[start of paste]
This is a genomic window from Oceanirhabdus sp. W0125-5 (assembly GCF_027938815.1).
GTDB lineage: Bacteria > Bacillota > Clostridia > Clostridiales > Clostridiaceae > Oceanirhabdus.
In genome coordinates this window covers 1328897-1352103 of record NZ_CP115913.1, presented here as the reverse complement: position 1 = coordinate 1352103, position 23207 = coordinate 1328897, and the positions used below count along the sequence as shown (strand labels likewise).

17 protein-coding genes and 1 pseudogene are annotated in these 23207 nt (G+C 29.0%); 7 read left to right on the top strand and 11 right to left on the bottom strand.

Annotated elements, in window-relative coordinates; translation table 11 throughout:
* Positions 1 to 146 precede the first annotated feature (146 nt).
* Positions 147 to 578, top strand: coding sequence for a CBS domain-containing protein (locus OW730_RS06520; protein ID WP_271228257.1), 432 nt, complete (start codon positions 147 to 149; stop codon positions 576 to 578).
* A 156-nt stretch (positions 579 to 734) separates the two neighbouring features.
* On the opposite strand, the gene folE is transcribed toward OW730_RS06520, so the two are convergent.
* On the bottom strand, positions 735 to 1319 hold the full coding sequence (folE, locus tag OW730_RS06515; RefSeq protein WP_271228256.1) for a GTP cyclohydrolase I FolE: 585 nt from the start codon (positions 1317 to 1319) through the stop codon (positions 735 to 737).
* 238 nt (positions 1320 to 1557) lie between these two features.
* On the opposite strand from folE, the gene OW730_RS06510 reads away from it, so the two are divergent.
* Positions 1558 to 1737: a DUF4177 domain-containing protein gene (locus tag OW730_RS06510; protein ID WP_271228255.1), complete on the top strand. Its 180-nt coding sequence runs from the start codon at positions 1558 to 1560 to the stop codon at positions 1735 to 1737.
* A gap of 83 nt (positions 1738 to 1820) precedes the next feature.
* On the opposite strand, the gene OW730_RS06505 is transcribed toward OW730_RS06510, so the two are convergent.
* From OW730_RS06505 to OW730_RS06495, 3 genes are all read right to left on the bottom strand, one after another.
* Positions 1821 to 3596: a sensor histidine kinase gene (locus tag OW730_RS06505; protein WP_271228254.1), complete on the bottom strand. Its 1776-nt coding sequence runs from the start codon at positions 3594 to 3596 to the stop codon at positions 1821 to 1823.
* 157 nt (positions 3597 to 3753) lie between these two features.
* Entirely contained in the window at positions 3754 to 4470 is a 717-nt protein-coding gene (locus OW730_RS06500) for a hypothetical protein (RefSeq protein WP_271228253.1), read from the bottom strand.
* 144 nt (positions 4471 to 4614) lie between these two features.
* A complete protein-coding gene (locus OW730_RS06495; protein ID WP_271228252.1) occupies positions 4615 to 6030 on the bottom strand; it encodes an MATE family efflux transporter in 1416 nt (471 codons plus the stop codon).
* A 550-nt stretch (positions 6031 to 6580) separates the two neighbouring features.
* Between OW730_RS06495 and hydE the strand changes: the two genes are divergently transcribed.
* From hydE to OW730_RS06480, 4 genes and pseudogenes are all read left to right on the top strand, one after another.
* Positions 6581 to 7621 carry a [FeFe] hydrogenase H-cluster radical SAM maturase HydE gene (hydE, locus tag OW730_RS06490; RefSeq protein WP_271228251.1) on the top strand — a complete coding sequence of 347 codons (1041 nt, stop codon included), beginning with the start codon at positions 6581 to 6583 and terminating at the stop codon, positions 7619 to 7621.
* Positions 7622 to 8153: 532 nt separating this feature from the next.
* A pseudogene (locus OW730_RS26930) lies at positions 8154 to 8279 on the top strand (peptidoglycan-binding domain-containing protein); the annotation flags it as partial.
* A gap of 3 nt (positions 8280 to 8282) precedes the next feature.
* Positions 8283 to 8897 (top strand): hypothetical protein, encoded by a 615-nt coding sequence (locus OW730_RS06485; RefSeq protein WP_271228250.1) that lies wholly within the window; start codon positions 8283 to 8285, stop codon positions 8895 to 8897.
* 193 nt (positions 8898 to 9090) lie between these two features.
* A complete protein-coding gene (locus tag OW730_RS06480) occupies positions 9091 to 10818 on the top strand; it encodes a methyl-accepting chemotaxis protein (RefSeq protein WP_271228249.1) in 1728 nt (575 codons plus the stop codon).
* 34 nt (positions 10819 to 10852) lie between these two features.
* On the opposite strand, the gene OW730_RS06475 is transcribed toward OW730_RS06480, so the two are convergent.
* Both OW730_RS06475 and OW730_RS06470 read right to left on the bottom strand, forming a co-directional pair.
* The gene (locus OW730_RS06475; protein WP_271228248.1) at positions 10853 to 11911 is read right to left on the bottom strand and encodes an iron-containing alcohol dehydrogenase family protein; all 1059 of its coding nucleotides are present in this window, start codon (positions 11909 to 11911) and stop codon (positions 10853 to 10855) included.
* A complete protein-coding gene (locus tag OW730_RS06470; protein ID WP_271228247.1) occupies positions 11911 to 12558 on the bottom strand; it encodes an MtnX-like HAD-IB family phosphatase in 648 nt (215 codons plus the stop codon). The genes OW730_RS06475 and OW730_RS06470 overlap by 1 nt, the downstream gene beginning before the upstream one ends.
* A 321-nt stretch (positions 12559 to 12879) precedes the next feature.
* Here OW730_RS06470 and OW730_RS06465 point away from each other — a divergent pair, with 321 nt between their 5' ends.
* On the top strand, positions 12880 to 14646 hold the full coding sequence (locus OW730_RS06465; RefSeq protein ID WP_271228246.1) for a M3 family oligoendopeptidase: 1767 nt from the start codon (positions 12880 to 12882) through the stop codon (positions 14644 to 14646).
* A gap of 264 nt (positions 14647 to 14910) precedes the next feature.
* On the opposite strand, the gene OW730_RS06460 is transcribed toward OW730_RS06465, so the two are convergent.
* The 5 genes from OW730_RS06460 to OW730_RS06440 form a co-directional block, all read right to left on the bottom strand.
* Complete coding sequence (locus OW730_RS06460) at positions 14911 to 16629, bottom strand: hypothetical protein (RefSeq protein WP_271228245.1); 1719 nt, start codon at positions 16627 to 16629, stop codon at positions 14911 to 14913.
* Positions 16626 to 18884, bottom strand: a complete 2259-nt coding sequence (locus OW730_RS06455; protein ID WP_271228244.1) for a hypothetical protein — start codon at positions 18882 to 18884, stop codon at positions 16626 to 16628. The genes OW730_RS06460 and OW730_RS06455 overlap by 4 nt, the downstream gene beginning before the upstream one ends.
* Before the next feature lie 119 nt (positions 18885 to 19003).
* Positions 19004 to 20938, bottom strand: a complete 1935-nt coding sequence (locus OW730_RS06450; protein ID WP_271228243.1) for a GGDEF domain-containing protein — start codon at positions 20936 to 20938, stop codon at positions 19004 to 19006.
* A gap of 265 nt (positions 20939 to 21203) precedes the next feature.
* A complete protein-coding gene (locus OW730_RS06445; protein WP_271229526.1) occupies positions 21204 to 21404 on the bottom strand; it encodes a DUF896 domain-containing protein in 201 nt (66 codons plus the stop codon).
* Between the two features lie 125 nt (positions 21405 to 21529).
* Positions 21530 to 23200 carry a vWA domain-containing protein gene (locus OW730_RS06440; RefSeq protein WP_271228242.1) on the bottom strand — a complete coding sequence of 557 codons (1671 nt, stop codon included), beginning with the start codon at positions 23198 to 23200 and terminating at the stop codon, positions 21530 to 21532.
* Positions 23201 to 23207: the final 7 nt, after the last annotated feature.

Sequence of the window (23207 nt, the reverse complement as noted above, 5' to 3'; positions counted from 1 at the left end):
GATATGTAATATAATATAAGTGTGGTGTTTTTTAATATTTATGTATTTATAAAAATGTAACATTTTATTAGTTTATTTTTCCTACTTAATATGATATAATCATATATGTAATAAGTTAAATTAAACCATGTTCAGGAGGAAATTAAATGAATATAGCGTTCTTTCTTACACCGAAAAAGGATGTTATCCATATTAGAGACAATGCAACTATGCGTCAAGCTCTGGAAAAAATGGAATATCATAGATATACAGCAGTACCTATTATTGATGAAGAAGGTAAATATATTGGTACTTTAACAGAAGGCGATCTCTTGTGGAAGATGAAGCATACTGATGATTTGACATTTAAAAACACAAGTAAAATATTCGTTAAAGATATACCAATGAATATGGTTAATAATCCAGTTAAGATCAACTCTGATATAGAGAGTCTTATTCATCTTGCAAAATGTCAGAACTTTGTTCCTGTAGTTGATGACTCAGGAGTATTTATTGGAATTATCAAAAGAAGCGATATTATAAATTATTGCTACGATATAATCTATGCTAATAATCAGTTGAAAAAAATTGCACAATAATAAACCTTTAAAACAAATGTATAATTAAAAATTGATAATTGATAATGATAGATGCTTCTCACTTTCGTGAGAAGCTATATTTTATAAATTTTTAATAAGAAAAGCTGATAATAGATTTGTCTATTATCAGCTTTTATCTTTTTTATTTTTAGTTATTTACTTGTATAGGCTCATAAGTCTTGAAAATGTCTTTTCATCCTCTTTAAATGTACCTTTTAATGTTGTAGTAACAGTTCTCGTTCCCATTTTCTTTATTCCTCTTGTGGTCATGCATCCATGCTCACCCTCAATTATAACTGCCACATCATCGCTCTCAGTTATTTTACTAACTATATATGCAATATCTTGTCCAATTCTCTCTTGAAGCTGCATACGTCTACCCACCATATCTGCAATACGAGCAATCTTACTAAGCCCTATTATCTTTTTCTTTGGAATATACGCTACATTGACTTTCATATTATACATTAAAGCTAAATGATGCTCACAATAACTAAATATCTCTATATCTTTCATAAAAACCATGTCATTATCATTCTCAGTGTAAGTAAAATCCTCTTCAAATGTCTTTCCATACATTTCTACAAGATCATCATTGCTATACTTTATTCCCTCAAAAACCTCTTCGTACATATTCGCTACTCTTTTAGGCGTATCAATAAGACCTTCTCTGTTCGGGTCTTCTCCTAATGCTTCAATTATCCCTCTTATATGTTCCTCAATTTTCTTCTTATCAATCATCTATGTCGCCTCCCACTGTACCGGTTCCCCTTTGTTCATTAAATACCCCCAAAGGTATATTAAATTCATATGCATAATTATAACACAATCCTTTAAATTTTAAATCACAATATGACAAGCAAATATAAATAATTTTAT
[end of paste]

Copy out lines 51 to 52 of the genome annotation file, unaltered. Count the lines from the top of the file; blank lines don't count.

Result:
* Positions 23201 to 23207: the final 7 nt, after the last annotated feature.

Sequence of the window (23207 nt, the reverse complement as noted above, 5' to 3'; positions counted from 1 at the left end):